Dwight Clark was honored Wednesday as “a husband, father, a teammate and, most importantly, an old friend.”
Those are the words from Hall of Fame quarterback Joe Montana, who spoke at the memorial for his former 49ers teammate. Clark died June 4 from complications with ALS at the age of 61.
On the field, Clark is known for game-winning touchdown reception in the 1981-82 NFC championship — simply known as The Catch — from Montana led the 49ers to a 28-27 win over the Dallas Cowboys en route to Super Bowl XVI and the first of San Francisco’s five titles.
However, there were several people on hand at Grace Cathedral in San Francisco to discuss his life away from the game, including Montana, former team owner Eddie DeBartolo, former 49ers tight end Brent Jones and some of Clark’s family members.
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Among those in attendance were many former 49ers players, coaches and front-office staffers — including Roger Craig, Mike Holmgren, Steve Mariucci, Terrell Owens, Carmen Policy, Jerry Rice and Ronnie Lott.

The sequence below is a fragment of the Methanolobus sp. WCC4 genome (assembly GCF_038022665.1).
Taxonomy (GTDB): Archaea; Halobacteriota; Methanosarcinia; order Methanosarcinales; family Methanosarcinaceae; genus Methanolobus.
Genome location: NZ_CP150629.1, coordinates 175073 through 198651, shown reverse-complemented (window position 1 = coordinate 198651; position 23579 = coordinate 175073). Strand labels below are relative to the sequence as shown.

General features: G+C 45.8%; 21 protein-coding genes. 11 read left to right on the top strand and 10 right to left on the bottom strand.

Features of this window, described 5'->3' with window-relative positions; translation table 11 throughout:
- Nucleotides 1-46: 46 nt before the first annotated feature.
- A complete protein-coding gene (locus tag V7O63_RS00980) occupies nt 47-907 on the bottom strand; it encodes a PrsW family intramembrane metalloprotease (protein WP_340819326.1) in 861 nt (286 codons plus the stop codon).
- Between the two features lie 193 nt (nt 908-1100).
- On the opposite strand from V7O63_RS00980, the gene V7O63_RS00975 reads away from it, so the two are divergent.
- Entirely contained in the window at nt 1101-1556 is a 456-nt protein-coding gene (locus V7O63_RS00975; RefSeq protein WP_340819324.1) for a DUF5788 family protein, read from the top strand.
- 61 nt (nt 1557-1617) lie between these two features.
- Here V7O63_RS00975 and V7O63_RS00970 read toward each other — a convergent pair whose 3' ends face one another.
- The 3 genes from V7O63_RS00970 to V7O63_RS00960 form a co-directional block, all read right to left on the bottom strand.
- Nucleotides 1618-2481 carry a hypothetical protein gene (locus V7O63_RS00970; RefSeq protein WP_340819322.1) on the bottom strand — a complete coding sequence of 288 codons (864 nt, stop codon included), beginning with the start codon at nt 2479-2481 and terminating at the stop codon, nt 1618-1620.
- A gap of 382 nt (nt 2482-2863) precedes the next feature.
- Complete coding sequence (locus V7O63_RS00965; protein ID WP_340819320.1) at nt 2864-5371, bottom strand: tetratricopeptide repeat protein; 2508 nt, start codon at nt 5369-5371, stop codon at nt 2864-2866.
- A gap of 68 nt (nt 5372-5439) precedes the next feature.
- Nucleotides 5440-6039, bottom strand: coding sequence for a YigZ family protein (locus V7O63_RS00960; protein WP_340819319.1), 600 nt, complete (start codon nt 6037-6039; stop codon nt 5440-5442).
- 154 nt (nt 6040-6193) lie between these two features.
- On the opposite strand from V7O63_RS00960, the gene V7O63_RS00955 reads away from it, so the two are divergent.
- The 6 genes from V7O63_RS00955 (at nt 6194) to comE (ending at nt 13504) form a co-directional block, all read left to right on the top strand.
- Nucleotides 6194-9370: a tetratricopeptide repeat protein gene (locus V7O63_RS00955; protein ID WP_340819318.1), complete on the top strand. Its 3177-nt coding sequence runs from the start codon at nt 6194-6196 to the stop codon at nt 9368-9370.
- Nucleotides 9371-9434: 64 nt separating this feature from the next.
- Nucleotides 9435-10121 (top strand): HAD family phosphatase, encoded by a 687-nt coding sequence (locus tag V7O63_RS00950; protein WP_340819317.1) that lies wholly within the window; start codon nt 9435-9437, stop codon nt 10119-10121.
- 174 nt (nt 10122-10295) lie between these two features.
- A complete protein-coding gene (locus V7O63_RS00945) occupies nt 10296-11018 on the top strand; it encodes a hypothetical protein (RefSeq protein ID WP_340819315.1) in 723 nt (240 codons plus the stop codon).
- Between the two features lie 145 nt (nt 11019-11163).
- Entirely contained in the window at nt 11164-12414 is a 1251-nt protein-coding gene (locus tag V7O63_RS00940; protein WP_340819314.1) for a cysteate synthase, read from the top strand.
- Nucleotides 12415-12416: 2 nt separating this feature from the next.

Also on hand were NFL Commissioner Roger Goodell, former San Francisco Mayor Willie Brown, House Minority Leader Nancy Pelosi and singer Huey Lewis.
“He’s a part of our history. The Catch changed the history here in San Francisco,” Lewis told the San Francisco Chronicle. “San Francisco was coming out of Zodiac, Harvey Milk, Moscone, the SLA (Symbionese Liberation Army shootout in 1974). The 49ers raised us up. ... And Dwight was such a personable guy. Such a wonderful guy, just through and through.”
Clark first announced his diagnosis on Twitter in March 2017: “I wanted to share some unfortunate news: I have ALS.”
Amyotrophic lateral sclerosis, more commonly known as Lou Gehrig’s disease, is a “progressive nervous system disease that destroys nerve cells and causes disability,” according to the Mayo Clinic. It “affects control of the muscles needed to move, speak, eat and breathe.” It is incurable and leads to death.
KGO-TV, San Francisco’s ABC affiliate, posted video of Montana’s speech and of others who spoke about Clark. Montana closed out his nine minutes of remarks with a warm yet funny memory he and Clark shared.
“One thing he would always say to me though is, ‘You know, they don’t call it The Throw,’” Montana said. “In ending, I will say to you, D.C., ‘Yes, that’s true, my friend, and I will catch you on the other side.’”